Guarantor loans are typically used for lifestyle purposes such as weddings, new homes, home improvements, cars and new businesses. According to GuarantorLoanComparison.co.uk, customers can borrow up to £15,000, which can certainly be a life changing amount of money. Therefore, guarantor loan applicants are known to do more research before applying and carefully plan how they are going to spend the money they borrow.
The criteria for applying
The minimum age to borrow is 18 years old and applicants must be in part-time or full-time employment and living in the UK. The guarantor must be slightly older and some lenders insist that they are at least 25 years to reflect the extra responsibility involved with being someone’s guarantor.
To maximise the chances of being approved, the guarantor should have a good credit history and some lenders require homeowners only. This acts as extra security because it means the guarantor should be able to raise funds if they have a home and less likely to leave town if they have a property. Several lenders claim that if you have someone with a good credit history that trusts you, then we can trust you too.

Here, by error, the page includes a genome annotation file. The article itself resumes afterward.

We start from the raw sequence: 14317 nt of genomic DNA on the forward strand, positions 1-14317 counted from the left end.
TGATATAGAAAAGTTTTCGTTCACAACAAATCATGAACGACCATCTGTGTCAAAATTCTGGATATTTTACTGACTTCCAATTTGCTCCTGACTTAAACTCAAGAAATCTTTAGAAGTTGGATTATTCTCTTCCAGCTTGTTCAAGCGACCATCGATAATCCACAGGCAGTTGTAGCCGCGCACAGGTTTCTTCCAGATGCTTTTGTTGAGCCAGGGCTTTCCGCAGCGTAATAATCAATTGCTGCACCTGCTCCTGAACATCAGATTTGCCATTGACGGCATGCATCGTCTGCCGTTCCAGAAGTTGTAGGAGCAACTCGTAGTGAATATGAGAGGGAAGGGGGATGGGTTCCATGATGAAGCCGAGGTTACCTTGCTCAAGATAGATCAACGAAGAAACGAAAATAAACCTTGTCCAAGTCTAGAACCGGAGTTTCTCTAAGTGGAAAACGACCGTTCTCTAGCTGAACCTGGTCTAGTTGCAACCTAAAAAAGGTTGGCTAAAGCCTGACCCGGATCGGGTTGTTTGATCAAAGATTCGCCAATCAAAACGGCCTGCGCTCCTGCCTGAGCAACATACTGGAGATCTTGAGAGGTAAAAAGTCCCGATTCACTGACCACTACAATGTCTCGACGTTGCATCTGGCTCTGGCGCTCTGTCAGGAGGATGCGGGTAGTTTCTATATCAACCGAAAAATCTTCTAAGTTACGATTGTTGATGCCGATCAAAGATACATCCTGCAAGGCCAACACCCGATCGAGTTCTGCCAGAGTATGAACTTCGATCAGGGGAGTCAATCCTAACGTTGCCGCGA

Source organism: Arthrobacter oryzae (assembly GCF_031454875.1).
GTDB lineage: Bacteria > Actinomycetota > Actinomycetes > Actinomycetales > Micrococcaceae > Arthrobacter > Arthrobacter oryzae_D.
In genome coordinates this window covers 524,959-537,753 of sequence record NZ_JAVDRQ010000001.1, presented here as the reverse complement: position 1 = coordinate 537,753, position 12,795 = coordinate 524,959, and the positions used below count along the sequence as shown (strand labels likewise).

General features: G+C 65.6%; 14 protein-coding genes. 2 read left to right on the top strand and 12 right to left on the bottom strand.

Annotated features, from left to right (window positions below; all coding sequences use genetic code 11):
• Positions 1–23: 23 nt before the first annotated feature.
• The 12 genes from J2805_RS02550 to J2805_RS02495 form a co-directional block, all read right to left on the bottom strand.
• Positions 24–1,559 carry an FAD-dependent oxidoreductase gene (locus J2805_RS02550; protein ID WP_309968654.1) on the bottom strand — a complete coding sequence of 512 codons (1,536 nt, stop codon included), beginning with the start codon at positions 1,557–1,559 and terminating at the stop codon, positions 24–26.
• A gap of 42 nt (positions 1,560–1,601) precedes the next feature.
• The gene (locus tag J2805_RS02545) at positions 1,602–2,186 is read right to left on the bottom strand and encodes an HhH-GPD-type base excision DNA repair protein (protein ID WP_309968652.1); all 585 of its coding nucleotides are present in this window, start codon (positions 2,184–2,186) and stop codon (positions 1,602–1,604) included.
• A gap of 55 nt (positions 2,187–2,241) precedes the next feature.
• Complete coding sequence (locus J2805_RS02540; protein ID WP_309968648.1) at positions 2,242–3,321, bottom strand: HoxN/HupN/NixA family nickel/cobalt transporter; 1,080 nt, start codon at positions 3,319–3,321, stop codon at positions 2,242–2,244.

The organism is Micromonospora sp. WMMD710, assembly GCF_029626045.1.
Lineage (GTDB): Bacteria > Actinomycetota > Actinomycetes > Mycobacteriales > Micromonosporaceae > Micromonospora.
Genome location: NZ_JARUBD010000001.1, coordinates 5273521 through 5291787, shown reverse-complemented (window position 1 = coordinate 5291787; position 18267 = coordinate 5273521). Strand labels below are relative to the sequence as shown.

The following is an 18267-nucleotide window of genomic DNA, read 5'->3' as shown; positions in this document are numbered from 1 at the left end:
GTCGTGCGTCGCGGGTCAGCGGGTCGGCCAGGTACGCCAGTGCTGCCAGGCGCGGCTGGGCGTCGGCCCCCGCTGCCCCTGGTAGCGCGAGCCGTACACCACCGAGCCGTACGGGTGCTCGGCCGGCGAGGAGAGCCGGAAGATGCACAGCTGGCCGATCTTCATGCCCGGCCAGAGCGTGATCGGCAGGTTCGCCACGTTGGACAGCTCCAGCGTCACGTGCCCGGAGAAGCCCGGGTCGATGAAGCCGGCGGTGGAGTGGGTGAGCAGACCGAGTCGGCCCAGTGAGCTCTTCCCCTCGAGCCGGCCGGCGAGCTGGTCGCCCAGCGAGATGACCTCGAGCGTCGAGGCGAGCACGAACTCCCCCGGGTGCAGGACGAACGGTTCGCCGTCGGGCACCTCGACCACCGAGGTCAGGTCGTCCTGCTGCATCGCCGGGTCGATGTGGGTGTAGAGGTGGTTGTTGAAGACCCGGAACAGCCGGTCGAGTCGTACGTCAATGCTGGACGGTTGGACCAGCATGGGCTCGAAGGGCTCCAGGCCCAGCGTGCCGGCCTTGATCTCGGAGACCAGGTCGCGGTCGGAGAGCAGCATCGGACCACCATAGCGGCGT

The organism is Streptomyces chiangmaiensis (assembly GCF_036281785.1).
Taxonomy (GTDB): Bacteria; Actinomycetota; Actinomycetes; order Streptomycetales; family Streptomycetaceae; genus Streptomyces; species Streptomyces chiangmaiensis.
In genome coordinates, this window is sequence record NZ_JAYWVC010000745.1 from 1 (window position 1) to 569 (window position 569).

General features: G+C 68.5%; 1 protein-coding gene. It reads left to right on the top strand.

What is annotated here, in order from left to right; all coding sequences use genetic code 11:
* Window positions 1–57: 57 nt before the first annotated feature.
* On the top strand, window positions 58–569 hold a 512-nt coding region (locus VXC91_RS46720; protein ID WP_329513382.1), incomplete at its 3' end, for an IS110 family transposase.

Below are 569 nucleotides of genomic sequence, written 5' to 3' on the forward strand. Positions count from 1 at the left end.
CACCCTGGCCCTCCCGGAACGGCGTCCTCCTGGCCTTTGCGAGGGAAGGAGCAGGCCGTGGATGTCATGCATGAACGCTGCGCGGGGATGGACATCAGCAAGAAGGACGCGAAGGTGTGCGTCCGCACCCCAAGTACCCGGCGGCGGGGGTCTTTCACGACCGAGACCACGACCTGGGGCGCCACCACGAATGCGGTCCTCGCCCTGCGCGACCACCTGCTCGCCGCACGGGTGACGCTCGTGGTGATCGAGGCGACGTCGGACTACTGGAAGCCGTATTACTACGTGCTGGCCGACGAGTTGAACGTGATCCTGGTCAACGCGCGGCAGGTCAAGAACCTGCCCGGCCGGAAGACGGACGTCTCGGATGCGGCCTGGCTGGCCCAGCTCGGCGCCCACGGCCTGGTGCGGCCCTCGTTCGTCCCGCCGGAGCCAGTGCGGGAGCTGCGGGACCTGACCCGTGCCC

The majority of guarantor lenders offer their services online with a few select companies such as Trust Two, who are able to offer their services in stores across the UK.
The cost of guarantor loans ranges from 39.9% to 49.9% APR, which calculates to around 0.1% per day. Sometimes having a strong guarantor can lower the amount you are charged and increase the amount you wish to borrow. Customers are able to repay their loans early at any time but there might be an early exit fee if you do so without a certain time period (e.g.: within the first year).
If you cannot repay your loan
A common misconception is that as soon as the borrower’s payment fails, the outstanding amounts are instantly collected from the guarantor’s bank account. This is not the case. If the main borrower misses repayment, the lender will always try contact them and talk them through the different repayment options such as pay plans and arrangements. It is only if the borrower does not respond to any correspondence or goes missing that the guarantor is contacted for repayment.
Using guarantor loans to fund your business or start-up
In 2016, the average amount needed to start a small business in the UK was £27,520, explains a report from Moneywise. The study showed that the most expensive areas to start a business were around Manchester (£44,733) and the least expensive was Newcastle (£17,008).
The survey was based on interviews with 850 small and medium-sized businesses and discovered that 42% of business owners used their own savings to kick-start their business and 24% received seed investment from family and friends. A third of those interviewed spoke of the difficulty of accessing mainstream finance and that banks were not ‘business-friendly’.
For this reason, it is no surprise that more entrepreneurs and business owners are looking for alternative finance to raise money for their business and this has seen the rise of crowdfunding websites and campaigns. There is also the popular rise in guarantor lending.